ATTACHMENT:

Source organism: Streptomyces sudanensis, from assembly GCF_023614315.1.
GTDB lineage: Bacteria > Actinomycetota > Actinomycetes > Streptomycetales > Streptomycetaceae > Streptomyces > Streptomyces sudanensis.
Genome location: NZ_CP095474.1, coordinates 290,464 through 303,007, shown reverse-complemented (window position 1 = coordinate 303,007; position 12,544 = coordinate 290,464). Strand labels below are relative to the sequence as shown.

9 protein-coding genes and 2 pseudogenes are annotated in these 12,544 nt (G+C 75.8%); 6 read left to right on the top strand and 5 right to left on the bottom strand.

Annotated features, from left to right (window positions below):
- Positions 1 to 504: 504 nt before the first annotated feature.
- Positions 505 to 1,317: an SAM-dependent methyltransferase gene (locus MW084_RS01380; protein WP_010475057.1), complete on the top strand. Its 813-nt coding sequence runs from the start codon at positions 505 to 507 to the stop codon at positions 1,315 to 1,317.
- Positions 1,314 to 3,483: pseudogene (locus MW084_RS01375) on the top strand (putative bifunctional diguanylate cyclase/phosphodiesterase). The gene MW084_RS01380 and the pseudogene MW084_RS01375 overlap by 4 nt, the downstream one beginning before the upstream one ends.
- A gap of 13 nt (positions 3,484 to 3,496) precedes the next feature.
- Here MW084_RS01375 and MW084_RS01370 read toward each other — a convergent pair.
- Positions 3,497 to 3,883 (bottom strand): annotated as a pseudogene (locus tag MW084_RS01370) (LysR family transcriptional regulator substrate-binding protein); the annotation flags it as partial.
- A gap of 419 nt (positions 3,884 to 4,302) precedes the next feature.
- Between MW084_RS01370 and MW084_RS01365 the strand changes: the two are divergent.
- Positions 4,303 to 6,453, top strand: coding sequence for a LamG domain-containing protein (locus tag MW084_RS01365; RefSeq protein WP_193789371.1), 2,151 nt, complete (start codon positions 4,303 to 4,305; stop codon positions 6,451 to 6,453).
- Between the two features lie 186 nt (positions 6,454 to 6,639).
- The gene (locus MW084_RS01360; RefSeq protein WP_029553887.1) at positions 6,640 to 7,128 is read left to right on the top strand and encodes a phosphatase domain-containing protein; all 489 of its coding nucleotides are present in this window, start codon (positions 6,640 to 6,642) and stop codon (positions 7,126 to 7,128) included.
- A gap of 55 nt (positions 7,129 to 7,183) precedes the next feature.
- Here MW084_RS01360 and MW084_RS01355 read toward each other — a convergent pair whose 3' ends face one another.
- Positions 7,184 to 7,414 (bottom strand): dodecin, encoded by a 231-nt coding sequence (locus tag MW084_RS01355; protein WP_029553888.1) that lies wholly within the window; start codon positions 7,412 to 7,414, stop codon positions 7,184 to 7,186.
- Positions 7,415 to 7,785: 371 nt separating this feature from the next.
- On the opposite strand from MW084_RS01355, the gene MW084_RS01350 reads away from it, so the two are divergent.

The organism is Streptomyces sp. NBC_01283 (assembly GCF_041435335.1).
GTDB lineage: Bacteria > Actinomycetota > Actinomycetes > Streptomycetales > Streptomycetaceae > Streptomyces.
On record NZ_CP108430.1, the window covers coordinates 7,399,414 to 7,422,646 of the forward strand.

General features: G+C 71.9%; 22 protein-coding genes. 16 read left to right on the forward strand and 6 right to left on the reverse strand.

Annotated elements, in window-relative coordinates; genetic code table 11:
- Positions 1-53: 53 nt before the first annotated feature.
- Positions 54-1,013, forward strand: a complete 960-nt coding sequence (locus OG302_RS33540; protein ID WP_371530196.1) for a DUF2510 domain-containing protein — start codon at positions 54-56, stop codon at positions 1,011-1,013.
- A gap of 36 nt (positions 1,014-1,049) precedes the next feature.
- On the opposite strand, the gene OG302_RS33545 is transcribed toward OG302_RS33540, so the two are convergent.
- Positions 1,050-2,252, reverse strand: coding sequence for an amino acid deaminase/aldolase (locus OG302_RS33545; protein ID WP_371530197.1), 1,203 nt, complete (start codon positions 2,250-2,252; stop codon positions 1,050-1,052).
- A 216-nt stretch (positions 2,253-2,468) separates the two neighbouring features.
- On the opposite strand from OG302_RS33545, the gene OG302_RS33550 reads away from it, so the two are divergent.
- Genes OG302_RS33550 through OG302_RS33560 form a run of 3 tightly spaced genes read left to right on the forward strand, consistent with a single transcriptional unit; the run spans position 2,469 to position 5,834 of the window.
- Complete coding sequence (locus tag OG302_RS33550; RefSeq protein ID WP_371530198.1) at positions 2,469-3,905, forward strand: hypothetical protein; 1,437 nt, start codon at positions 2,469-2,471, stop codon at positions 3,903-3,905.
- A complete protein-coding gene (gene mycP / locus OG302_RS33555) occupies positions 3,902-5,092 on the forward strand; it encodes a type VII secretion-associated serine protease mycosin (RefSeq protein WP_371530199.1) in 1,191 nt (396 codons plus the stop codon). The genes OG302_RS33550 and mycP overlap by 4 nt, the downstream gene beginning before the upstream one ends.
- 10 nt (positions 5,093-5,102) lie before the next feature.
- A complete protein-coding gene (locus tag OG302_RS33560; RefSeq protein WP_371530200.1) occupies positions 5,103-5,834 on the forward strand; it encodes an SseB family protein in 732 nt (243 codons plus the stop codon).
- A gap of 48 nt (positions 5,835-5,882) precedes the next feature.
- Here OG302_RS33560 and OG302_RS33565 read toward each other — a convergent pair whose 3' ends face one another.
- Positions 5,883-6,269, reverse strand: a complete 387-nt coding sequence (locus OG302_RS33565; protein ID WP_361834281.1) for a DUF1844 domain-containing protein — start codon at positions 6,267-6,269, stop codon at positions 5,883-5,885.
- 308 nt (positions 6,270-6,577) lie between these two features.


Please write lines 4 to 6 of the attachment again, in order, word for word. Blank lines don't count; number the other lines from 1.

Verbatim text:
9 protein-coding genes and 2 pseudogenes are annotated in these 12,544 nt (G+C 75.8%); 6 read left to right on the top strand and 5 right to left on the bottom strand.

Annotated features, from left to right (window positions below):
- Positions 1 to 504: 504 nt before the first annotated feature.